International student struggles with identity

Code switching – especially when it comes to names – in the international student community causes internal dilemmas


Yushuo Wang

Yushuo Wang was a major contributor to the Life section this year.

 “Which do you prefer, ‘Olivia’ or ‘Yushuo’?” a professor asked me face-to-face. 

Silence. “Um…”

I should have been used to this question after filling out so many Google Forms that asked about my preferred first name. However, this time there was somebody actually looking into my eyes and asking for an answer, and it took me many seconds to respond.

Unexpectedly, I ended up going with “Olivia”. I could feel self-deception engulfing me the very moment the word flowed out of my mouth. A few seconds was just too short of a time for me to ponder the question, and I hate letting people wait. 

So is “Olivia” just low-hanging fruit for anyone of a different race than me, or is it an answer that actually satisfies me? And where is the place for “Yushuo”, my given name? I didn’t find myself really thinking about these questions and coming up with a consistent answer until writing this piece. My interpretation of the phrase “preferred name” is so unclear — I missed the chance to dig it up because of dismissing the question. 

Too often, I go by “Olivia” for others’ convenience, especially professors who prefer doing roll call attendance. It’s not that I don’t like teaching them to pronounce my Chinese name — it’s just strange, and maybe the strangeness comes from within. 

Imagine me sitting in a classroom, hearing the professor call everyone’s name without a hitch. I’m ready. Ready for an “uh” or even a full stop when it comes to mine. 

“Yushou? Yuosho?” 

Shall I say “yes” or correct the pronunciation? I can hear two voices debating in my mind. I end up with “Olivia” while the whole classroom is staring at me, and I’m guessing their thoughts: “What’s that awkward pronunciation?”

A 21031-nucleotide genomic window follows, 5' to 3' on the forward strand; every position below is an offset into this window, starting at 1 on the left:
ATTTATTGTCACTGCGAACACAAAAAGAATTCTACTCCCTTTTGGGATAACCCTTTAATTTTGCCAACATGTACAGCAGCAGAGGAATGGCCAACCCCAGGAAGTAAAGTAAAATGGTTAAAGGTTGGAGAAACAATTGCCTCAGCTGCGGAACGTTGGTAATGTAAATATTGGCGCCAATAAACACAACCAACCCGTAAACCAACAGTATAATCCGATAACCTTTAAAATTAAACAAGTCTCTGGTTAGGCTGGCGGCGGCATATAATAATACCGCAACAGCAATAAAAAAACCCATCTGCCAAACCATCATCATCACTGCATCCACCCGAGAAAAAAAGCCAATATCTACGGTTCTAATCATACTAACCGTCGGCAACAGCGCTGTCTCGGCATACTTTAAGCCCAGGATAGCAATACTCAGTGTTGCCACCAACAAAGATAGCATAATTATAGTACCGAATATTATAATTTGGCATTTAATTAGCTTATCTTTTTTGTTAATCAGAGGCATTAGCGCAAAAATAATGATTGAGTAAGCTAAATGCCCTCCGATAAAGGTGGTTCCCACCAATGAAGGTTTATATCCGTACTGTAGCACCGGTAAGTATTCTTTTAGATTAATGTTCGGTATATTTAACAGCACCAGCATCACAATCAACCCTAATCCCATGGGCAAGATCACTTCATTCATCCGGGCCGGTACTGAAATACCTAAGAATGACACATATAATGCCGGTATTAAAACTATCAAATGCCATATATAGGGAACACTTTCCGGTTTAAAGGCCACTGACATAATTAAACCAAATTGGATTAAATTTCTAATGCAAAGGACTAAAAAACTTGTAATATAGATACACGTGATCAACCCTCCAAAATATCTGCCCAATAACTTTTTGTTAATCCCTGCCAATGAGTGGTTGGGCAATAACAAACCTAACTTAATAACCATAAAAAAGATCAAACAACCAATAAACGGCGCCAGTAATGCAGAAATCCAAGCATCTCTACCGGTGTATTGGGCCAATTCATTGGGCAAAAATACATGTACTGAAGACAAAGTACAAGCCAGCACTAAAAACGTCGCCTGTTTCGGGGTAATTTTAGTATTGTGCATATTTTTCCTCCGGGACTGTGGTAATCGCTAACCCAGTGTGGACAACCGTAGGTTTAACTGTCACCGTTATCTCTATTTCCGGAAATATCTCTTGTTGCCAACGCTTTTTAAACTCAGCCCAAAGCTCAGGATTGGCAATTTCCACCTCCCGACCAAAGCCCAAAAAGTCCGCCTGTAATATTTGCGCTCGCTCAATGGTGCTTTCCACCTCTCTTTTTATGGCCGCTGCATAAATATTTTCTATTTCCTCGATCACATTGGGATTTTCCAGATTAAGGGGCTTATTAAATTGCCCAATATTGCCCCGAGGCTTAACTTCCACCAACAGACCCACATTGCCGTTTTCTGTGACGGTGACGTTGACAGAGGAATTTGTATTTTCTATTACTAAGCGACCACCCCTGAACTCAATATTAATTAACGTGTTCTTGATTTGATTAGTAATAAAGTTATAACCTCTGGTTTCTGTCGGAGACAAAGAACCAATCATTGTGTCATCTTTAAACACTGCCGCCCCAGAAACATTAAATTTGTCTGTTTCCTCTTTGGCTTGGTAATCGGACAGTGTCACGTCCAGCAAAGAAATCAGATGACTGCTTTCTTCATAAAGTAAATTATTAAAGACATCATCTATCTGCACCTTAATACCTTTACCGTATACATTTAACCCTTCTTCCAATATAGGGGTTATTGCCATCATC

How much I wish I could be like other students and restate my given name, correct the stress on syllables or go by a nickname. But I just can’t! Even if the pronunciation sounds similar, the tone is still important: the level and oblique tones in Chinese. It is “Yûshuò” to be precise.

I’ll forever remember how somebody got me misty-eyed when sending me a text, “Happy birthday Yushuo!!!!” That’s a lump of sugar.

— Yushuo Wang


All of my sheepish experiences only make my given name weigh more on me. Although I used to dislike it because of the mismatch between its boyish meaning and my actual personality, I find myself passionately — even proudly — writing it down in front of my foreign friends to whom I send Chinese postcards or handicrafts. I resist changing my Gmail name to “Olivia Wang”, and I often write two names on homework assignments. 

These actions do not stem from wanting to show off that I have two names. Instead, it goes back to where I’m from and who I am. 

Like many other Chinese kids, I received my given name from my grandma sitting on a stool — wearing her reading glasses — flipping through a thick Chinese dictionary and searching for a word to define me. The second character of my 3-word-name stayed the same as my elder cousins. 

As I become an adult, I feel myself comparing my given name to others’ names less and less. I know how my name was bestowed upon me from an older generation, how thrilled and delighted they were when they got the chance to delineate a bright future for a new child. 

Does all of this mean that I don’t like “Olivia”? Absolutely not! I like people greeting me warmly and loudly saying, “Hey, Olivia! How are you doing?”, but I’m just not familiar with my English name like I am with my given name.

Now, I’m kind of thankful to those Google Forms. It is out of respect, not tradition, to ask others’ preferred first names and pronouns. In my view, the word “preferred” means mutual understanding, and there’s always a lot we can learn from each other. For me, “preferred” allows me to represent myself in class or friend circles but also to hold back and let others have the floor. 

Perhaps this is why I go by “Olivia” and like people who feel comfortable pronouncing it. But I’ll forever remember how somebody got me misty-eyed when sending me a text, “Happy birthday Yushuo!!!!” That’s a lump of sugar.